No, this new 'money' was something different. It was something you could count on. It made it easy to settle a transaction right on the spot. No need to remember who owed what to whom. No need to speak the same language or worship the same gods. This new 'money' was worth something in itself.
This new money was gold.
Gold helped cooperation triumph over brute force. With it, you could bargain for goods and services, rather than insist on them. You didn't have to take your neighbor's wheat field, by force, to feed your family...you could buy his wheat. You didn't have to drag off his daughter either; you could pay for her too.
Force doesn't work in human affairs, because it doesn't bring people what they really want. Force doesn't give you a 'win-win' trade. Instead, force sets up a win-lose transaction. A man robs a liquor store...he has booze, but the liquor store window is broken and its insurance rates go up. The world is poorer as a result.
Force rarely works in domestic affairs either. A woman coerced is rarely a happy woman. And an unhappy woman rarely makes a man happy for very long.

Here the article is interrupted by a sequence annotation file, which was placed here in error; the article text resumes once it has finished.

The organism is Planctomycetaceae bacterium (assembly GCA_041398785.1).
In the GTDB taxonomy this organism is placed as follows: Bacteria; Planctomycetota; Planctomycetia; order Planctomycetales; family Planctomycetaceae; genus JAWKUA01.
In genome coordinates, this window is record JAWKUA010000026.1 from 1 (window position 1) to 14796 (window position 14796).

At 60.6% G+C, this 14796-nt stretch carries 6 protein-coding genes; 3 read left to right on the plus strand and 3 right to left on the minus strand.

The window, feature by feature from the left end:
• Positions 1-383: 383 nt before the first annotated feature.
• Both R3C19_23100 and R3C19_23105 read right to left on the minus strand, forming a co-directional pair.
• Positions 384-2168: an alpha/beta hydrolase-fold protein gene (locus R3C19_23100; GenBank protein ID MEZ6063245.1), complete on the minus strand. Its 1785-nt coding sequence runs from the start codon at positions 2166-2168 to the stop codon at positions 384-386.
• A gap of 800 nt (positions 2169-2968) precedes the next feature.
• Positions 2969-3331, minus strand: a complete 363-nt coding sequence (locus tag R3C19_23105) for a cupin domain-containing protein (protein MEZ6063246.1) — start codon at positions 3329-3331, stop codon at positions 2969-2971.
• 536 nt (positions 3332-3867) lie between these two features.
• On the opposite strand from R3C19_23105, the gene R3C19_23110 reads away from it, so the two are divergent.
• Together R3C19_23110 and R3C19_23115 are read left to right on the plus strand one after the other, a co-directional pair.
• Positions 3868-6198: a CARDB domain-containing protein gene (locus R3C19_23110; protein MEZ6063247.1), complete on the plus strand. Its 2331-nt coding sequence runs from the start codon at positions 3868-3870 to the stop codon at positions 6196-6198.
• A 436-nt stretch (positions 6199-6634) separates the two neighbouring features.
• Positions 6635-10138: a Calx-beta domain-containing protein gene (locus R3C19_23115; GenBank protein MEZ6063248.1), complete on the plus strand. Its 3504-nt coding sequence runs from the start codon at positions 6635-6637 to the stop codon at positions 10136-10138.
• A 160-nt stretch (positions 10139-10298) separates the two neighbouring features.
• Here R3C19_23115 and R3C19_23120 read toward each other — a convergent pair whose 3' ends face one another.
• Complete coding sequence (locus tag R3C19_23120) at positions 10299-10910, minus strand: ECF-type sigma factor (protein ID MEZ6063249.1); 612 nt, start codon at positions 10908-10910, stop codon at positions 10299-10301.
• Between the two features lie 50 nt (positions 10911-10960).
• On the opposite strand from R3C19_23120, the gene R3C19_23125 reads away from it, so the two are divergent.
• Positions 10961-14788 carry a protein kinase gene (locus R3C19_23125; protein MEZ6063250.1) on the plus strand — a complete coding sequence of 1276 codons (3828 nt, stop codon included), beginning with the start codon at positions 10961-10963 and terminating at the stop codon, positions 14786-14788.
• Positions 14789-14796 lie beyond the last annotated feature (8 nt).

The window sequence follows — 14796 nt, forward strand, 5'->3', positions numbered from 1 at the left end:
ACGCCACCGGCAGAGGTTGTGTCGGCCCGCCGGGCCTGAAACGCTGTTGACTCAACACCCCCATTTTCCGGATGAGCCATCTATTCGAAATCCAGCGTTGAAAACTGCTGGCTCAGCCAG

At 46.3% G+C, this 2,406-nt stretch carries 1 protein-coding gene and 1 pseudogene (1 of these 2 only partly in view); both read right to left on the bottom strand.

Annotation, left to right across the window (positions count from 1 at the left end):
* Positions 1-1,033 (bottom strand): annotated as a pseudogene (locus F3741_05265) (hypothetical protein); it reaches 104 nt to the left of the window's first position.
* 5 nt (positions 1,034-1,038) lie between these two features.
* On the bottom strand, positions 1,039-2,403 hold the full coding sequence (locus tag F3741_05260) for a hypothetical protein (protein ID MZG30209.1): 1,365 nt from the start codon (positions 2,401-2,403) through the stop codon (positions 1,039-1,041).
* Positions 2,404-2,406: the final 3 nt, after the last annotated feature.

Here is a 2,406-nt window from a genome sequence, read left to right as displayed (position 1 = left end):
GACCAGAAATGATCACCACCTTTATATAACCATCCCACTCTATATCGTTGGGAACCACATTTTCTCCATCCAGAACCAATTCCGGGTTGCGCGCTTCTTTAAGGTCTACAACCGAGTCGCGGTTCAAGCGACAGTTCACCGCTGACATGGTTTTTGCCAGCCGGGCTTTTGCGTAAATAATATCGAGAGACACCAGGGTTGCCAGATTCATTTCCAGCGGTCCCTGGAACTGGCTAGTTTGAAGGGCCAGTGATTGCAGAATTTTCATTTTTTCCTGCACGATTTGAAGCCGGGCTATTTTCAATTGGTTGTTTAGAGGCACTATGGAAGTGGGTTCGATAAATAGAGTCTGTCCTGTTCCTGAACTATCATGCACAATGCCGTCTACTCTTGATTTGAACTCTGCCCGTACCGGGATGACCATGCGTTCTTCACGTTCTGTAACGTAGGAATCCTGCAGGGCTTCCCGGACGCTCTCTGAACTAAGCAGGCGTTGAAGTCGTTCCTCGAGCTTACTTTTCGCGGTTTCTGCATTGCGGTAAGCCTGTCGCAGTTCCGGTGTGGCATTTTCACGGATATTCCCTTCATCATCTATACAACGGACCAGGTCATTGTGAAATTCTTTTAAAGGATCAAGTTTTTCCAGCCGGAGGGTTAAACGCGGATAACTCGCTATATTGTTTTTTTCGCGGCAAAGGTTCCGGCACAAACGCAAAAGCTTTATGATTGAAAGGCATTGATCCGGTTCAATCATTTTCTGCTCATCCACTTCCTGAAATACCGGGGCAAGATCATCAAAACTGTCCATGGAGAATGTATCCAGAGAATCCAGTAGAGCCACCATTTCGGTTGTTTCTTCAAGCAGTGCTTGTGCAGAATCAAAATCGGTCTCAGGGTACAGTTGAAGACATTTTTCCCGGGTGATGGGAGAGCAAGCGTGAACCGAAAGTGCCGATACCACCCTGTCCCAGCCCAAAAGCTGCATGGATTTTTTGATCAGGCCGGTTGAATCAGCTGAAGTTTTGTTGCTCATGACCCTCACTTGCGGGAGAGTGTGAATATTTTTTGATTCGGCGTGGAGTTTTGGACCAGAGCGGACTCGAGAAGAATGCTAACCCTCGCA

Nor does force work in an economy. When the Fed forces interest rates down, it is driving buyers and sellers to do something that they otherwise would not do. It is exercising brute force on markets.
Does it work? Ask any jackass who has ever tried price controls or centralized economic planning. The answer is: NO.
Why doesn't it work? For the same reason attacking Syria doesn't work. Brute force is primitive and barbaric. It brings the attacker, the rapist, the price controller and the central banker a momentary satisfaction and celebrity. But it is a losing proposition. People don't get what they really want; they get what someone else wants them to have. And since all value is measured by what people really want and freely choose, it makes the world poorer.
Why would the US do things that make the world worse off?
Dear reader, where have you been? It's got nothing to do with liberal or conservative, hawk or dove, democrat or conservative, Bush or Obama. And it's not because we are dumber than we used to be, either.